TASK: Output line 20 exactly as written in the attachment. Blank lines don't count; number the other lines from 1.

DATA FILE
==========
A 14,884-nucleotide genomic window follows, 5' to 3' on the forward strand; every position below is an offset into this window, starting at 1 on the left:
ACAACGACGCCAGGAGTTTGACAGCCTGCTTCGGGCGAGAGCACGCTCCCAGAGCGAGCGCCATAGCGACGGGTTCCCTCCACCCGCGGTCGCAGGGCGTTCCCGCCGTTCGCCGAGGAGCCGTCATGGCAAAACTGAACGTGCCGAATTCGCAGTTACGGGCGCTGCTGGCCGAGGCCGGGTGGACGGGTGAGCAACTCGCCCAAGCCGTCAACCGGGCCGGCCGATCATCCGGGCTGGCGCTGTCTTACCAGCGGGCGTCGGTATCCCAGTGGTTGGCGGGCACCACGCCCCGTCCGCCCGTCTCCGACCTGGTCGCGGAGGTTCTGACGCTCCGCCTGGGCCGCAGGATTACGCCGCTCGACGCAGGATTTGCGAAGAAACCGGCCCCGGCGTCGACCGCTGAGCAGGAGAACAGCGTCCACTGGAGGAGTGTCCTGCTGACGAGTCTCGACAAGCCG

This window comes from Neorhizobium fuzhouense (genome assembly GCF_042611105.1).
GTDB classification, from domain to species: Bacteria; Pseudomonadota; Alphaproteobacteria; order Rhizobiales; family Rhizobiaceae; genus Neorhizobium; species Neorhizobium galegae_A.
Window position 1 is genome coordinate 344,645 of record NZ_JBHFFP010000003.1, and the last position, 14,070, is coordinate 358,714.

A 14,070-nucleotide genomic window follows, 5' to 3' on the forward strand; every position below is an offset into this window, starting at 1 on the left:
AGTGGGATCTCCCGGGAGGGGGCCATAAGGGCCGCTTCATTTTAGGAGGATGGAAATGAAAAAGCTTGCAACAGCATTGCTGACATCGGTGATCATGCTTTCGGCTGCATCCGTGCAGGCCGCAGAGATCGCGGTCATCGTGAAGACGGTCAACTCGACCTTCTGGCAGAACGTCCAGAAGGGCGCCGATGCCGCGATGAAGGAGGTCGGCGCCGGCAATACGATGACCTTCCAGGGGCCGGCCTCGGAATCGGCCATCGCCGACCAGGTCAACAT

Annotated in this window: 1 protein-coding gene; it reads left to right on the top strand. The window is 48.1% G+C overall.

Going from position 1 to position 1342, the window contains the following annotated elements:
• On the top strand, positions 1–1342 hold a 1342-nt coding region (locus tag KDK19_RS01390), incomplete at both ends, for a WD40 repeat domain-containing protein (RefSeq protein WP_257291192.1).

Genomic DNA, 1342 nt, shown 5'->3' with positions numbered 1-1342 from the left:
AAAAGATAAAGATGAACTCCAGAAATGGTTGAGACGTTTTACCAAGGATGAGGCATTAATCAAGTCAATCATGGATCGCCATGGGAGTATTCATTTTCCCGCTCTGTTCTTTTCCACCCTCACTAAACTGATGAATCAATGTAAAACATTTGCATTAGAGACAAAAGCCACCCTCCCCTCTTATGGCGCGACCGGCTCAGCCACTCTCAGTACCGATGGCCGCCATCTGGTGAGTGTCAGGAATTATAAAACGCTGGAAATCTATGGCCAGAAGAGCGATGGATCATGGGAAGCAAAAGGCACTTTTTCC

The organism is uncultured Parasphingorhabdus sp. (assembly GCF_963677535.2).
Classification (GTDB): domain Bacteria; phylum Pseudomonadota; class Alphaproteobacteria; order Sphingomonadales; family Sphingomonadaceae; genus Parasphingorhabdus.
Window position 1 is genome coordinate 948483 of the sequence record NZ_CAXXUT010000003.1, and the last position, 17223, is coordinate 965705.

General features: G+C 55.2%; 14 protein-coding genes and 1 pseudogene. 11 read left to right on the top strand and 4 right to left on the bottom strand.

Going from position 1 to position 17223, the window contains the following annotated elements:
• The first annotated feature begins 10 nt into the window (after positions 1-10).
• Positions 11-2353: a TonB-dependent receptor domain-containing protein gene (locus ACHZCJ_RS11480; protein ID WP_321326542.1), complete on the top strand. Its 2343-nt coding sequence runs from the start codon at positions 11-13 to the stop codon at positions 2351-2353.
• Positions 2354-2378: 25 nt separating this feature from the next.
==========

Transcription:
• Positions 2354-2378: 25 nt separating this feature from the next.